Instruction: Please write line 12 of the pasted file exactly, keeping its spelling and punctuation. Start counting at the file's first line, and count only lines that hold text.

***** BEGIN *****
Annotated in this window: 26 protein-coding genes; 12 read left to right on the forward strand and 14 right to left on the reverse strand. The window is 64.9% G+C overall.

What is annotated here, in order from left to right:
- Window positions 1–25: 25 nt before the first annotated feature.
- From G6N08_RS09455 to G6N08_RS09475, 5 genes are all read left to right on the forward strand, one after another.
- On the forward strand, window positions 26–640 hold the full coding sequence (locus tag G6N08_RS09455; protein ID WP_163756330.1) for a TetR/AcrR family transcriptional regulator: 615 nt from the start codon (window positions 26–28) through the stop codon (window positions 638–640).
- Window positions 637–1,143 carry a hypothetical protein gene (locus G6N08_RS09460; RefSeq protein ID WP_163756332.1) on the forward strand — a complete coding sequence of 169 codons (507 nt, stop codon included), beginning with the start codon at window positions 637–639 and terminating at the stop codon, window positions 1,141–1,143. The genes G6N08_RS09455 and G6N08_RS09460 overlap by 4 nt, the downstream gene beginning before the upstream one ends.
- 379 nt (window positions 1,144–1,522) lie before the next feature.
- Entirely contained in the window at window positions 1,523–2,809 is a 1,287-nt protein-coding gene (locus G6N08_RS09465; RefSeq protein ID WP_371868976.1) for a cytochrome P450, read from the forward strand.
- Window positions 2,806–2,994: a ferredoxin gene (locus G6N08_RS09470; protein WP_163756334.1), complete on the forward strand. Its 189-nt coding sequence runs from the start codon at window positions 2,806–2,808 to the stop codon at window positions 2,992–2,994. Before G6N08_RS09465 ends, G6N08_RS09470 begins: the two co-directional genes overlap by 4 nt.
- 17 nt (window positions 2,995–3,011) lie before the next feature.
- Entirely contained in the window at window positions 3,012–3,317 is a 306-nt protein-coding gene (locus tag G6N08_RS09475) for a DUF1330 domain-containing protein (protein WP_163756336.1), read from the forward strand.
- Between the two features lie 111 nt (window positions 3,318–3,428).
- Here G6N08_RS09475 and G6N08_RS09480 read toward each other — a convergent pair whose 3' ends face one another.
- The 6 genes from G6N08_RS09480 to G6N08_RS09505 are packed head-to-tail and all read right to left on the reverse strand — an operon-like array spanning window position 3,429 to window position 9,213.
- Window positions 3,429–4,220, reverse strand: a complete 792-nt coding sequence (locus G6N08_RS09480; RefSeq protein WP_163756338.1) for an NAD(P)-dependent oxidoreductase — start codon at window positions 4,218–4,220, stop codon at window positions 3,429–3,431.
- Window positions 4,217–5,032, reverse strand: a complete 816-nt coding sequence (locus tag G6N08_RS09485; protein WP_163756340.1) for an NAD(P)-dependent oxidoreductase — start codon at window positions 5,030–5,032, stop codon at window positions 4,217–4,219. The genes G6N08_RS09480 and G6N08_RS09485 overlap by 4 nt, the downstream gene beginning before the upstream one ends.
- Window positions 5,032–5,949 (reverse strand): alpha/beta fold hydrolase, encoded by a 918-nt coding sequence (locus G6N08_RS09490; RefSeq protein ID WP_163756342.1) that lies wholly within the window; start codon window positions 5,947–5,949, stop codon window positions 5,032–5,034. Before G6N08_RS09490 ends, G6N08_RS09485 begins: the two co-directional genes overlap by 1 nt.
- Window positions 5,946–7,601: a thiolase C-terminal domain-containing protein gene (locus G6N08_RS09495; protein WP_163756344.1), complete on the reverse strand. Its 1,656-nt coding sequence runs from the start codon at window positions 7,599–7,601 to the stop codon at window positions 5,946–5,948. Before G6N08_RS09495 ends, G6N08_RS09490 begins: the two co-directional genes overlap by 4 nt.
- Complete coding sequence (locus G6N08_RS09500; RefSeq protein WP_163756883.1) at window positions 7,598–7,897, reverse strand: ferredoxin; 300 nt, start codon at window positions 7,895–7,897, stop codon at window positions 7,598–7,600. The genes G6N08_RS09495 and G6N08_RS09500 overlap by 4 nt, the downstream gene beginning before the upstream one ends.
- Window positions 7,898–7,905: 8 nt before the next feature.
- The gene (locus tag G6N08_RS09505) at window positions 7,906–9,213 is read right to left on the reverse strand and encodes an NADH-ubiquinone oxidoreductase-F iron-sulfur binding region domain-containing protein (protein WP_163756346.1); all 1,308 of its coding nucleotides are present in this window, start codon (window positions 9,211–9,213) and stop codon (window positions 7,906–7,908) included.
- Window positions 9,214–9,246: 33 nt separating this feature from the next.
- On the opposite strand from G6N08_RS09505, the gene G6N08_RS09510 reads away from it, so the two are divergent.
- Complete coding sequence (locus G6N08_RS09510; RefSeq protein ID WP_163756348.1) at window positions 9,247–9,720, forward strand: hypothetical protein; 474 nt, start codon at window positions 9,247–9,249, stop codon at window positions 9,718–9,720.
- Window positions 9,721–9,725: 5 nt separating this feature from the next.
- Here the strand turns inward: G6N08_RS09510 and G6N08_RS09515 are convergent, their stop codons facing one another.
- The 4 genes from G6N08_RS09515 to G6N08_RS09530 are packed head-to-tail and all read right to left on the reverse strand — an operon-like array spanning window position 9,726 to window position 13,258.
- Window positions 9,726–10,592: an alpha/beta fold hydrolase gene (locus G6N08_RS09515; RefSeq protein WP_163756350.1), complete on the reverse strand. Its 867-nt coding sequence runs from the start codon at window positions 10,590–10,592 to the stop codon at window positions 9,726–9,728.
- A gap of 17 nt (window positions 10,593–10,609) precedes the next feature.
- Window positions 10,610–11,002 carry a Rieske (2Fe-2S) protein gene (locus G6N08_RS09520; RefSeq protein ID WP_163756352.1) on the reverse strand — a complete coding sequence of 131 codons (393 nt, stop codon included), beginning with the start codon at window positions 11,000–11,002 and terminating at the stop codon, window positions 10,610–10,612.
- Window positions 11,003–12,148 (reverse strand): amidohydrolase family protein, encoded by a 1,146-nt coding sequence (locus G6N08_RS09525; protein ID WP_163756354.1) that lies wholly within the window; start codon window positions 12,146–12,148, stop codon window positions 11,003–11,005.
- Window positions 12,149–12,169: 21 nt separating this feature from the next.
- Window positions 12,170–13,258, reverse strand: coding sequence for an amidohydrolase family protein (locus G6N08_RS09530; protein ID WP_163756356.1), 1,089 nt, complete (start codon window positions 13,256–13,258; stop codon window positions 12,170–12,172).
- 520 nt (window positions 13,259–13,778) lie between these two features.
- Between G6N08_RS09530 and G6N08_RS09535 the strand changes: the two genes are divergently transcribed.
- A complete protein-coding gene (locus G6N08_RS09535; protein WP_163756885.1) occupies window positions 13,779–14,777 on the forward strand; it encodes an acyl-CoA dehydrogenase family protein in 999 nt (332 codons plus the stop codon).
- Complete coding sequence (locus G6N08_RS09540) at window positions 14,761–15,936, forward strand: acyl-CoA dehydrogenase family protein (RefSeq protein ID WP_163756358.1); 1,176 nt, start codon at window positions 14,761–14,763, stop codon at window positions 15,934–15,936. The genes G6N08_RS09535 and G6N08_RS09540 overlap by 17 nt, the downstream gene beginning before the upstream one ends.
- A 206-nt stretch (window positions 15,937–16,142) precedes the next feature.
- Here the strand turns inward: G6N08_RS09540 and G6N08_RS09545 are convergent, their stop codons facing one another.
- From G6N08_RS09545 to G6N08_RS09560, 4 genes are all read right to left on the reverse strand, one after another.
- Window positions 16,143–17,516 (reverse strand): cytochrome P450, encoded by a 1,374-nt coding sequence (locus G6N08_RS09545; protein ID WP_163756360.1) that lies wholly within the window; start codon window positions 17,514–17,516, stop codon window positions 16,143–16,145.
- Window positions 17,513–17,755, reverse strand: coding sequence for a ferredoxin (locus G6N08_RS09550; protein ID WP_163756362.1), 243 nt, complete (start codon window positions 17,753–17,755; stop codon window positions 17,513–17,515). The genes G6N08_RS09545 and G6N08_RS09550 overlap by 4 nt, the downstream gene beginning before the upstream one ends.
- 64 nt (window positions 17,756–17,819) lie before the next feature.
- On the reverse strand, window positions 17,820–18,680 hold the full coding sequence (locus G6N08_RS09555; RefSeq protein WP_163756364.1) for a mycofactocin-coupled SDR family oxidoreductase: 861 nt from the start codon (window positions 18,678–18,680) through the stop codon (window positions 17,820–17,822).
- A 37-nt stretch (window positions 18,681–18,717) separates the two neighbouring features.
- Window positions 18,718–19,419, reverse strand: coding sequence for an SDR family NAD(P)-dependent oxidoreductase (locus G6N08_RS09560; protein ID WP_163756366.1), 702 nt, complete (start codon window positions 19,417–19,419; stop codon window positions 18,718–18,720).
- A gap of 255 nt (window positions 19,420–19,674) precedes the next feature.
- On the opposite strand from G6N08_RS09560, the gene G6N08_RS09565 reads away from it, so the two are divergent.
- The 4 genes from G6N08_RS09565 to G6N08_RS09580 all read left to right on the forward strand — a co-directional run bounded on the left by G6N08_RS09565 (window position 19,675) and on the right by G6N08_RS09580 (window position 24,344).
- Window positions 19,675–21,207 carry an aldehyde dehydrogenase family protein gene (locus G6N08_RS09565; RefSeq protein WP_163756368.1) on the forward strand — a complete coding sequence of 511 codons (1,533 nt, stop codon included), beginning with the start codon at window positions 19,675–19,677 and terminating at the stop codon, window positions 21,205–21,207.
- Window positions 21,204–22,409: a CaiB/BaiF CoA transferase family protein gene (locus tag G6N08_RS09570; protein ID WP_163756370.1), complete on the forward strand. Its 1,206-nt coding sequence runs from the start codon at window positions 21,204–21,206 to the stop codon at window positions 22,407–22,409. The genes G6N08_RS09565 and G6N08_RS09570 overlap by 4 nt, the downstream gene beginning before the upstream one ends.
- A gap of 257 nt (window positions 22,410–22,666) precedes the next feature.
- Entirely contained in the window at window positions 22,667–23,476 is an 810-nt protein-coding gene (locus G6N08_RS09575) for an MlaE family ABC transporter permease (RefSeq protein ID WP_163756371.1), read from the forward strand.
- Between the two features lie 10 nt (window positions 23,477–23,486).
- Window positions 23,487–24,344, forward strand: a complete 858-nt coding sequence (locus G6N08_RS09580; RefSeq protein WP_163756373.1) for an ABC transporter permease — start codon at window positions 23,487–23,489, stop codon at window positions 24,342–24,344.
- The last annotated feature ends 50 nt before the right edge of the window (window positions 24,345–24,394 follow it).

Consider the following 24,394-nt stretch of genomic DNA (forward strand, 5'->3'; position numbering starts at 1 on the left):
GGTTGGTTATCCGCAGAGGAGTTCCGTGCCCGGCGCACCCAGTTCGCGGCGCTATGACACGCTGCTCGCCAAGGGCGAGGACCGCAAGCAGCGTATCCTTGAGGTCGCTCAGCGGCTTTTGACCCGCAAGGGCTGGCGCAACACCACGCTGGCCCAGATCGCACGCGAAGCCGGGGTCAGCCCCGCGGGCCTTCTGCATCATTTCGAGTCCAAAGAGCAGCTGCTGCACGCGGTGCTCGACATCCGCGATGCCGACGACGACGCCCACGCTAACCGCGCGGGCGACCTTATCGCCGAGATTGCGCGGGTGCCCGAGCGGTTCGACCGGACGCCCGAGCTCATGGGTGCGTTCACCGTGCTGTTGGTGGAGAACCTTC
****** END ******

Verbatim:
- Between the two features lie 111 nt (window positions 3,318–3,428).